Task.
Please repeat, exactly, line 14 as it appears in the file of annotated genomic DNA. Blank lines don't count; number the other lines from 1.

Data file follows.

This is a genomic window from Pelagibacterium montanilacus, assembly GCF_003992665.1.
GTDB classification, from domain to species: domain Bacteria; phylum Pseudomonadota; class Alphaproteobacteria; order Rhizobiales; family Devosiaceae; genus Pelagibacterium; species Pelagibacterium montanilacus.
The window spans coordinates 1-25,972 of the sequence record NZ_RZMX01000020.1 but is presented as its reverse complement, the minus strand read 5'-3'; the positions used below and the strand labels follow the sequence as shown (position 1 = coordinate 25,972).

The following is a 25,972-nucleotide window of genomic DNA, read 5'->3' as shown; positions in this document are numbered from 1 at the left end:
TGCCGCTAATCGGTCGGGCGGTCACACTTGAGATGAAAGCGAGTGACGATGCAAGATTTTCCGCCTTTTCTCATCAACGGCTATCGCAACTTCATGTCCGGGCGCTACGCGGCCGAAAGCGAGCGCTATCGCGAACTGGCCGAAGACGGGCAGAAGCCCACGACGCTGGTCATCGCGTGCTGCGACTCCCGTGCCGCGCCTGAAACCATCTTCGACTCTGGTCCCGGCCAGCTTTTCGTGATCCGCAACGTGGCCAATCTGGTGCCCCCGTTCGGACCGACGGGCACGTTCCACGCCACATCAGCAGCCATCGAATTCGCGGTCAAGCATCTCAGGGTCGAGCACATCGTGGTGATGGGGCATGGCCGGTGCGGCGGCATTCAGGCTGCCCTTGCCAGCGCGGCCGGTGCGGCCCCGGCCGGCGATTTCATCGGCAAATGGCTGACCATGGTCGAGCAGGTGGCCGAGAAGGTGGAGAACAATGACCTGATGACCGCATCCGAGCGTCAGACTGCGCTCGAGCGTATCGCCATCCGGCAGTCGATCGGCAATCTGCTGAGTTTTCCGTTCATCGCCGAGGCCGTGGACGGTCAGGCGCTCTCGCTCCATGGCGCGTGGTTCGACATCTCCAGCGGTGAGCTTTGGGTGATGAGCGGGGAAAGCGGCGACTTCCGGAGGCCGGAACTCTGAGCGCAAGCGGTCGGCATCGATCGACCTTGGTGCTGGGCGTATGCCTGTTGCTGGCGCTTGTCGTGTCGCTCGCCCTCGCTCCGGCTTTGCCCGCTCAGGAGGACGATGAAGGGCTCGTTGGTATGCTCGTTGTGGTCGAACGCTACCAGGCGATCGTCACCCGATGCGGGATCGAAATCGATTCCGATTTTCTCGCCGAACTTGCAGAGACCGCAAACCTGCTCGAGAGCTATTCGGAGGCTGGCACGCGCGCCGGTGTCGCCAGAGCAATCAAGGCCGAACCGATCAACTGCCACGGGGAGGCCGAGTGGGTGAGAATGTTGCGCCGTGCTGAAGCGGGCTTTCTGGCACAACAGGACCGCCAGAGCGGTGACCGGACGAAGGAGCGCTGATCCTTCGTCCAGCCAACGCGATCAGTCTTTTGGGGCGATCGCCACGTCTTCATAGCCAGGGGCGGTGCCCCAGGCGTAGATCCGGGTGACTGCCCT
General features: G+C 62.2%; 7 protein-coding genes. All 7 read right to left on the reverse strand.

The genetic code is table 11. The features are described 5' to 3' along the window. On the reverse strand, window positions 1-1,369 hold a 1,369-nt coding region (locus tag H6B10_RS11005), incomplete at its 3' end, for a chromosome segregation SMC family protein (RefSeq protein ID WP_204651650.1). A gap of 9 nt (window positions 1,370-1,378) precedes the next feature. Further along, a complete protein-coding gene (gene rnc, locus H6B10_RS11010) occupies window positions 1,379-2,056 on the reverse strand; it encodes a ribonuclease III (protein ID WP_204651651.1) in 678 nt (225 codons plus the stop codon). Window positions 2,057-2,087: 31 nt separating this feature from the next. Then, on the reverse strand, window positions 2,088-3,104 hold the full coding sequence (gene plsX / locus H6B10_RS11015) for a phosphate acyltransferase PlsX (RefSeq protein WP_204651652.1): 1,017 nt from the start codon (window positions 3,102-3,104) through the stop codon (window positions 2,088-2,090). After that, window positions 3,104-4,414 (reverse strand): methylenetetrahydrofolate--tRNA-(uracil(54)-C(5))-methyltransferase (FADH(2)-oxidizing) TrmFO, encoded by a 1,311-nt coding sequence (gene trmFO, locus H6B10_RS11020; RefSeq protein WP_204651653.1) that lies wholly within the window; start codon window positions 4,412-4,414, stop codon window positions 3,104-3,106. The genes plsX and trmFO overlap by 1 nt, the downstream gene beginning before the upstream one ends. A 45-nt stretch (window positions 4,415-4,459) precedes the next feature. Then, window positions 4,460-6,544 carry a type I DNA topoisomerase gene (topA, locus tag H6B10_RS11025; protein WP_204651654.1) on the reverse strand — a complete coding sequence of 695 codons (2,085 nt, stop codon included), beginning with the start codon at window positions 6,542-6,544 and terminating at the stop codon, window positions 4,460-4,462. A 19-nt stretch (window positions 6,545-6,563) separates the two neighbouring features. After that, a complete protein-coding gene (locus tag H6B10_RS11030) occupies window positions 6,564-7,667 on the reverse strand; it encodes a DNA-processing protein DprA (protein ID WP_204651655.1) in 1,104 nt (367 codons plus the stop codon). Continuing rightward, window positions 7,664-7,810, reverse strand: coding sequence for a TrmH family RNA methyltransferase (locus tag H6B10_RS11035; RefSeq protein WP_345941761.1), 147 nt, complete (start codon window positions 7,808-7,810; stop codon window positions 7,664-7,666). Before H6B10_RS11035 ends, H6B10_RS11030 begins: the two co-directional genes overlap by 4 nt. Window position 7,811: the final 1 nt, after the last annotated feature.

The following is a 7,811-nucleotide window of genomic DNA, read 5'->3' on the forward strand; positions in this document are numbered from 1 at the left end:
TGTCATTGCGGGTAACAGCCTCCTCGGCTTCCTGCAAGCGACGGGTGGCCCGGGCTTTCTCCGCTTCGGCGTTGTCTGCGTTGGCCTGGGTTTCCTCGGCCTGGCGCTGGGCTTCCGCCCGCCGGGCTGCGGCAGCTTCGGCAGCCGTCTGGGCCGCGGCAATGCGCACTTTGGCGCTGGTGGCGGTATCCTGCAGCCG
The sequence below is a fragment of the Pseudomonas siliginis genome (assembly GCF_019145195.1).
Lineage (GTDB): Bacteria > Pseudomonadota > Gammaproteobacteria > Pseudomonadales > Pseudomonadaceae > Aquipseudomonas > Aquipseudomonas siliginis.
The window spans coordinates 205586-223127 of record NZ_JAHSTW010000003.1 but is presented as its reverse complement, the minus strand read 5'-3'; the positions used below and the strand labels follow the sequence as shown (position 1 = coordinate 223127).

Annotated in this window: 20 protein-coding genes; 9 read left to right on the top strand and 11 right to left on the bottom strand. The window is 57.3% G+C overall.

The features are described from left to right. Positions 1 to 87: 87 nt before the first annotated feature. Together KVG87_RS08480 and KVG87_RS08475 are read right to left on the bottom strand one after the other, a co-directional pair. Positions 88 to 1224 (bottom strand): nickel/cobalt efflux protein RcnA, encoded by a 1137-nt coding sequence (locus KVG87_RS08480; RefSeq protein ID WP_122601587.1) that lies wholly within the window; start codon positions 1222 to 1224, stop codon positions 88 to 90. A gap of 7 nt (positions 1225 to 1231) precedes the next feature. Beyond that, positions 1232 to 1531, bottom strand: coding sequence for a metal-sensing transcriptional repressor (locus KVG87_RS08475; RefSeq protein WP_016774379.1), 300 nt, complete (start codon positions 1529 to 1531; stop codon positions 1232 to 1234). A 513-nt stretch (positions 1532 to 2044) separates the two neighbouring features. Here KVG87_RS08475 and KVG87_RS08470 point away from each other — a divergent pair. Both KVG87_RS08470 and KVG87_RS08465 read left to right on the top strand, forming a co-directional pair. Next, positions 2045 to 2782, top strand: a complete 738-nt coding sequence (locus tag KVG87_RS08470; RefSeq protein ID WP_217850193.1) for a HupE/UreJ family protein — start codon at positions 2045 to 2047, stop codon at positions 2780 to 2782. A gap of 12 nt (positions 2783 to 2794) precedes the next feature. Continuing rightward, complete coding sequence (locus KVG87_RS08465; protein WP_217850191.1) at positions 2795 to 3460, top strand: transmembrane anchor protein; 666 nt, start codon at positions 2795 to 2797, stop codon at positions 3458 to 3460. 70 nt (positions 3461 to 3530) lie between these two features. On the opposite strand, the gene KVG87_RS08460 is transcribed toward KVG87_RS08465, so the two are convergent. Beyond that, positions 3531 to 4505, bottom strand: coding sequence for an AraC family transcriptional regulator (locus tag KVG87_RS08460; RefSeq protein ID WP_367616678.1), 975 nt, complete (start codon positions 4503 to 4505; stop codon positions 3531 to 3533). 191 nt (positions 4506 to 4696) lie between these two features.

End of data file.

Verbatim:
The features are described from left to right. Positions 1 to 87: 87 nt before the first annotated feature. Together KVG87_RS08480 and KVG87_RS08475 are read right to left on the bottom strand one after the other, a co-directional pair. Positions 88 to 1224 (bottom strand): nickel/cobalt efflux protein RcnA, encoded by a 1137-nt coding sequence (locus KVG87_RS08480; RefSeq protein ID WP_122601587.1) that lies wholly within the window; start codon positions 1222 to 1224, stop codon positions 88 to 90. A gap of 7 nt (positions 1225 to 1231) precedes the next feature. Beyond that, positions 1232 to 1531, bottom strand: coding sequence for a metal-sensing transcriptional repressor (locus KVG87_RS08475; RefSeq protein WP_016774379.1), 300 nt, complete (start codon positions 1529 to 1531; stop codon positions 1232 to 1234). A 513-nt stretch (positions 1532 to 2044) separates the two neighbouring features. Here KVG87_RS08475 and KVG87_RS08470 point away from each other — a divergent pair. Both KVG87_RS08470 and KVG87_RS08465 read left to right on the top strand, forming a co-directional pair. Next, positions 2045 to 2782, top strand: a complete 738-nt coding sequence (locus tag KVG87_RS08470; RefSeq protein ID WP_217850193.1) for a HupE/UreJ family protein — start codon at positions 2045 to 2047, stop codon at positions 2780 to 2782. A gap of 12 nt (positions 2783 to 2794) precedes the next feature. Continuing rightward, complete coding sequence (locus KVG87_RS08465; protein WP_217850191.1) at positions 2795 to 3460, top strand: transmembrane anchor protein; 666 nt, start codon at positions 2795 to 2797, stop codon at positions 3458 to 3460. 70 nt (positions 3461 to 3530) lie between these two features. On the opposite strand, the gene KVG87_RS08460 is transcribed toward KVG87_RS08465, so the two are convergent. Beyond that, positions 3531 to 4505, bottom strand: coding sequence for an AraC family transcriptional regulator (locus tag KVG87_RS08460; RefSeq protein ID WP_367616678.1), 975 nt, complete (start codon positions 4503 to 4505; stop codon positions 3531 to 3533). 191 nt (positions 4506 to 4696) lie between these two features.